God, our Father “desires all men to be saved and to come to the knowledge of the truth.”[9] He loves all his creation and does not wish that any should perish. Jesus repeatedly commanded his disciples and us to “love one another; even as I have loved you, that you also love one another.”[10] So when we pray that God’s will be done we ought to recognize and acknowledge what his will is, what he wants us to do.

God has shown us what he so fervently desires, his will for us, for he did so through his only Son, Jesus Christ. “He has made known to us the mystery of his will, according to his good pleasure that he set forth in Christ . . . to gather up all things in him, things in heaven and things on earth. In Christ we have also obtained an inheritance, having been destined according to the purpose of him who accomplishes all things according to his counsel and will.”[11] God is Love and he loves each and every one of us. All he asks is for us to love him in return and to love our neighbors as ourselves. God’s will: love him, love his creation.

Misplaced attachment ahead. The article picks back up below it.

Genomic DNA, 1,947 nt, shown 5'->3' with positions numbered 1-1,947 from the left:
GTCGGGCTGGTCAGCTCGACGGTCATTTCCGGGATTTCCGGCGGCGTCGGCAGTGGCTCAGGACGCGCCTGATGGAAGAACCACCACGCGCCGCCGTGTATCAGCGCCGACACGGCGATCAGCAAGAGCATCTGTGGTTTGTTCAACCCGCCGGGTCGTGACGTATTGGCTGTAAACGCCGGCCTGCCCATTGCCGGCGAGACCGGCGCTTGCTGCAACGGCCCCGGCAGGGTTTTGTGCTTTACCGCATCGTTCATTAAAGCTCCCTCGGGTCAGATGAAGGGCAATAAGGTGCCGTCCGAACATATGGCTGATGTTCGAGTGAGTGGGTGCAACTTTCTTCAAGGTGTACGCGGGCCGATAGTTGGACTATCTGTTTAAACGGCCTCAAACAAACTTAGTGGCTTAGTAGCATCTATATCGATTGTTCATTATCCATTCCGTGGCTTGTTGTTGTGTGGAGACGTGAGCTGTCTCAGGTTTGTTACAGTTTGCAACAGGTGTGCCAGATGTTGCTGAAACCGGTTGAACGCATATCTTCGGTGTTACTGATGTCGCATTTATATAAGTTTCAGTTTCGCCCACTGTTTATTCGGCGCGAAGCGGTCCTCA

In Christ, and through his human will, the will of the Father has been perfectly fulfilled once for all. Jesus said on entering into this world: ‘Lo, I have come to do your will, O God.’ Only Jesus can say: ‘I always do what is pleasing to him.’ In the prayer of his agony, he consents totally to this will: ‘not my will, but yours be done.’ For this reason Jesus ‘gave himself for our sins to deliver us from the present evil age, according to the will of our God and Father.’ ‘And by that will we have been sanctified through the offering of the body of Jesus Christ once for all.’[12]

’Although he was a Son, [Jesus] learned obedience through what he suffered.’ How much more reason have we sinful creatures to learn obedience – we who in him have become children of adoption. We ask our Father to unite our will to his Son’s, in order to fulfill his will, his plan of salvation for the life of the world. We are radically incapable of this, but united with Jesus and with the power of his Holy Spirit, we can surrender our will to him and decide to choose what his Son has always chosen: to do what is pleasing to the Father.”[13]